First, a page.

How To Grow A Tourism Business With Email
By Justin Premick April 17, 2007
International tourism alone accounts for nearly 30% of worldwide exports, and its share continues to grow. People like to get out and “see the world” (just think about how many times you’ve heard that phrase). In such a lively market, it seems that opportunity must abound. Of course, like any opportunity, not everyone takes advantage of it. Gerry Kerkhof did. And he’s using email marketing to grow his tourism business – helping people discover one of the world’s most popular tourism destinations, Spain. Learn how he does it.
I love travel. Pretty much everything about it… hitting the road (or air), visiting new places, seeing and meeting people who I may have little to nothing in common with, trying out new food…
And I’m not alone. International tourism alone accounts for nearly 30% of worldwide exports, and its share continues to grow. People like to get out and “see the world” (just think about how many times you’ve heard that phrase).
In such a lively market, it seems that opportunity must abound. Of course, like any opportunity, not everyone takes advantage of it.
Gerry Kerkhof did. And he’s using email marketing to grow his tourism business – helping people discover one of the world’s most popular tourism destinations, Spain.
While working in Madrid about a decade ago, Gerry decided that he wanted to start a travel business.
With the popularity of football (soccer for us in the US) in Spain and the UK, a logical first market was people who wanted to see a Real Madrid game.
“From adverts in football magazines I got my first clients who I collected at the airport myself, took them to their hotel and arranged the match tickets for them.”
He soon met and established relationships with similar businesses, which allowed him to expand his operation throughout the country, particularly in Barcelona. He launched Spanish-Fiestas.com in 1998 and began to offer trips around Madrid in addition to football getaways.
Going Full Time
As the business grew, so did its demands on Gerry’s time:
“After a while it became clear that it would be impossible to maintain a full time teaching job and develop the business so in 2001 I resigned… and put all my efforts into the business and the website… I got down to the job of learning what the internet was all about.”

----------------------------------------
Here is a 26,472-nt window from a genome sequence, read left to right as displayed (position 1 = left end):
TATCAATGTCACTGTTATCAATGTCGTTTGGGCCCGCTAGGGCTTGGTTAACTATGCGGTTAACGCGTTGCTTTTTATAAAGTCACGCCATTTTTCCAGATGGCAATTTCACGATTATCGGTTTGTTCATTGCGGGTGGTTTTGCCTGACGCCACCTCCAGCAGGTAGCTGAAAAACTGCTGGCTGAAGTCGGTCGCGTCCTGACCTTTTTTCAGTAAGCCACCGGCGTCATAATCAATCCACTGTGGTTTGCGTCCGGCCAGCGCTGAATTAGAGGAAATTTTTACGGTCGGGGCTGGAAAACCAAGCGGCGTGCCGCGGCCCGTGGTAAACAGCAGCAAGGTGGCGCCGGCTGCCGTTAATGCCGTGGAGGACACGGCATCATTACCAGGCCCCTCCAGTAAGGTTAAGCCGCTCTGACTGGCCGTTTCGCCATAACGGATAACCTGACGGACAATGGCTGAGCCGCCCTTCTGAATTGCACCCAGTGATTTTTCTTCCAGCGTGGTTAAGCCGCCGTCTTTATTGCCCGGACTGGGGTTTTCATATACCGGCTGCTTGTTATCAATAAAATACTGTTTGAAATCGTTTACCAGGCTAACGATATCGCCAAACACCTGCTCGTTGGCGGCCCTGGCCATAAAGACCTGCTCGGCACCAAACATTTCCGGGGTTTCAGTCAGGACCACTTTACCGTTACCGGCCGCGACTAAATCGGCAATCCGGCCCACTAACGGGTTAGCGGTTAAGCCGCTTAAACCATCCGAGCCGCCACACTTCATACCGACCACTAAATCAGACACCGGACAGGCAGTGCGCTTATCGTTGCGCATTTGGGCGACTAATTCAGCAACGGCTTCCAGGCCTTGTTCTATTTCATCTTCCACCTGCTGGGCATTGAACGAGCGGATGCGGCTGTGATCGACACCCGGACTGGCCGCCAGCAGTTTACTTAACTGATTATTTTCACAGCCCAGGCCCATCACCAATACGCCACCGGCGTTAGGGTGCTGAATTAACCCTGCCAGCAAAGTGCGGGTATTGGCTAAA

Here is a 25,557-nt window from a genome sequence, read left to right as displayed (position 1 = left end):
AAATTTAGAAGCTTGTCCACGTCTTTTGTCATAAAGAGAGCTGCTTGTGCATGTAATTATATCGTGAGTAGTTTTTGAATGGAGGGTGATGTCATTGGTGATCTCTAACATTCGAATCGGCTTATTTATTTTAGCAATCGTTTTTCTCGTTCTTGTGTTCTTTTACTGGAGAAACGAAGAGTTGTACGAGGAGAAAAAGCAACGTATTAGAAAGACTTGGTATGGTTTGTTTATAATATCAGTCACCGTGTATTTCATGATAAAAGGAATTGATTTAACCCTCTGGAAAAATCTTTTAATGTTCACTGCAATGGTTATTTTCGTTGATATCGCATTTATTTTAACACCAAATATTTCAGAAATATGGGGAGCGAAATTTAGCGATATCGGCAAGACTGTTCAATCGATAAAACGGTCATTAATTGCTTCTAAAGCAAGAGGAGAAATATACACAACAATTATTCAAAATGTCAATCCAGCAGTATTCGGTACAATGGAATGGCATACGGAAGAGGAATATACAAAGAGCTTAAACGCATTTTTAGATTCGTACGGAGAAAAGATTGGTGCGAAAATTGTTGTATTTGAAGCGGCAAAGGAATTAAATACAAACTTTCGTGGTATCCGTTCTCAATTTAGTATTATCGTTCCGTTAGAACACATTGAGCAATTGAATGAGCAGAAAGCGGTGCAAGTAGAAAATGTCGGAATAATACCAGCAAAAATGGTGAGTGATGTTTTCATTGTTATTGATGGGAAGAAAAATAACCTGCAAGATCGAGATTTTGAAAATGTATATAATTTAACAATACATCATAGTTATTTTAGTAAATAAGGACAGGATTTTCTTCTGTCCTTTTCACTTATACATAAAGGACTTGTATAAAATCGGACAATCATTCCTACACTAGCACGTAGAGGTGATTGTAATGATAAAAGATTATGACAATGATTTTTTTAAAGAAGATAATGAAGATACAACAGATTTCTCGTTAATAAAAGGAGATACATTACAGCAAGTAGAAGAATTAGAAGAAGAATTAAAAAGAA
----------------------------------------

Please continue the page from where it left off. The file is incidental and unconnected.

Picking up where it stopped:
His clientele began to shift from a primarily British group to include North American tourists, and his business model shifted as well:
“Affiliate marketing… slowly became an important line of income… then came Google Adsense. We also have contacts in every field throughout Spain so whenever we can’t offer a service ourselves we are able to refer it to a trusted partner.”
Initially, offline advertising in football magazines helped build a client base and a small mailing list.
Gerry tried to market to his list via a brochure with a match schedule that he mailed out at the start of each season. However it simply did not get results, which mirrors Gerry’s overall experience with offline ads:
“I’ve tried some offline advertising… it proves very expensive for very little return. There is so much more potential to working exclusively online.”
How AWeber Fits Into Gerry’s Business Model
As much of Gerry’s revenue derives from ad clicks (both for his affiliate links and AdSense), it’s in his interest to drive people back to his site (where they can click again). And since the other main earner for his business is arranging tours, he’ll benefit by establishing himself as an expert who can deliver the best value to travelers.
He uses a monthly newsletter to do so. In it he discusses Spanish culture and travel topics such as:
- Upcoming Spanish Festivals
- Destination Reports
- Typical Spanish Recipes
- Travel News and Offers
Gerry sends his newsletters in HTML and plain text, using a simple format for his HTML message: a header graphic that includes his logo (like the one on his site), and then a single column with 3-4 sections (which are easy to identify/distinguish because he uses an image to start each one).
To get subscribers on his list, Gerry uses a Newsletter page, with a simple opt-in form on it:
He links to that page from the sidebar of his website:
The sidebar is available on all pages of his site. He also uses a popover form that appears once per visitor on the site.
Results To Date
Gerry’s been pulling in a good number of subscribers daily, and remarked to me that he wishes he started building his list years ago.
He didn’t have a lot of statistics available as he’s simply so busy with other aspects of the business:
“I know I’m supposed to test, test and retest according to so many so called marketing experts but to be quite honest I don’t do it. I simply don’t have the time… [b]ut I do like the idea of developing relationships with the members of the list so they come to trust me then when I feel like recommending a service in the future I’ll be in with a good chance of high conversion rates.”
However, he did comment that he receives a lot of positive feedback and thank-yous after sending out his newsletter, as well as an increase in sales.
Of course, the question for us here is, how can we increase the effectiveness of his campaign, and turn more of those visitors into subscribers, sales and clicks?
I was impressed with the newsletter. It uses a simple, clean design and contains plenty of great, relevant content. Gerry’s writing tone strikes me as friendly and slightly formal